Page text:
It’s 2:00 a.m. A pager goes off in a suburban home. A bleary-eyed woman makes her way to a terminal hooked up to a 1200-baud modem. She works until 6:00 a.m. to fix the system problem remotely, this time just having to edit and restart a data load job, then monitoring the log to ensure that things are fixed.
If you’re thinking that’s so 1980s, you’re right. However, substitute “smartphone” for “pager” and “laptop with Wi-Fi” for “1200-baud terminal,” and you’re not that far off from how things are done today on the cloud.
It’s called cloud operations (aka cloudops), the ability to maintain cloud-based systems in good working order. It is typically a mix of proactive and reactive work, with data-load job failures, missing directory entries, and user- or developer-caused problems taking up your 10-to 12-hour work day.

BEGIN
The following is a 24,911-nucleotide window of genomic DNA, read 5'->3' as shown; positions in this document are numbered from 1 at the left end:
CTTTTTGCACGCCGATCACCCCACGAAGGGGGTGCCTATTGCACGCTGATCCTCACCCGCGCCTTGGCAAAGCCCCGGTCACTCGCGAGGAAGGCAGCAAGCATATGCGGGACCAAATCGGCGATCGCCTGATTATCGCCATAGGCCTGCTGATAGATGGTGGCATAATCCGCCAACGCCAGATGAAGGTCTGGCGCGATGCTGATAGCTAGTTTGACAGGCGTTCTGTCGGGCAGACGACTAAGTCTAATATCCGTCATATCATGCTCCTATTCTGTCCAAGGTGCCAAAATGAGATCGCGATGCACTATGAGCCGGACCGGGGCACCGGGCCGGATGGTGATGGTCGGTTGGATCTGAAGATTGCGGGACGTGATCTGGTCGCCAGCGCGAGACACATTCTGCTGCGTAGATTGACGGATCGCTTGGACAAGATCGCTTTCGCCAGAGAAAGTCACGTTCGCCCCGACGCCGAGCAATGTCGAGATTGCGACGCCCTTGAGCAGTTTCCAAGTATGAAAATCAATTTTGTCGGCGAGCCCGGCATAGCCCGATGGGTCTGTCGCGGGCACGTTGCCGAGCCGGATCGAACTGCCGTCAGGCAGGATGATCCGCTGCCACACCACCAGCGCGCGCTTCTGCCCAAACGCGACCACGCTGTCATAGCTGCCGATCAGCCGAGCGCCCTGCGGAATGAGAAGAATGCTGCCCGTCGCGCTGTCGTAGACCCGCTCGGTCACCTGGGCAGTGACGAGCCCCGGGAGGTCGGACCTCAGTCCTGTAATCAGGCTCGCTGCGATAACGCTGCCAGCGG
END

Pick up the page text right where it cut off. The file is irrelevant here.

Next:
If this sounds unglamorous, it is. It’s operations, and while you’ve traded platforms that sit in your datacenter to platforms that sit in the public cloud, the tasks and patterns of work are largely the same around operating migrated applications and data sets.
Some people might argue that ops automation, incuding tools such as cloud-enabled monitoring and management, make ops just a matter of looking at your smartphone once or twice through the day. So what’s the big deal?
But the reality is a bit more primitive, because most application workloads did not get an upgrade in operational procedures when they were moved to the cloud, nor were they modified to make ops easier. Most enterprises just did not bother to spend the money and time making the workloads proactive and self-healing, which is a best practice now.
As a result, the people doing traditional ops end up doing cloudops as they always have. Most enterprises don’t think about what needs to change.
If you don’t think about what needs to change, not much changes. And you lose the opportunity to do cloudops better than datacenter ops.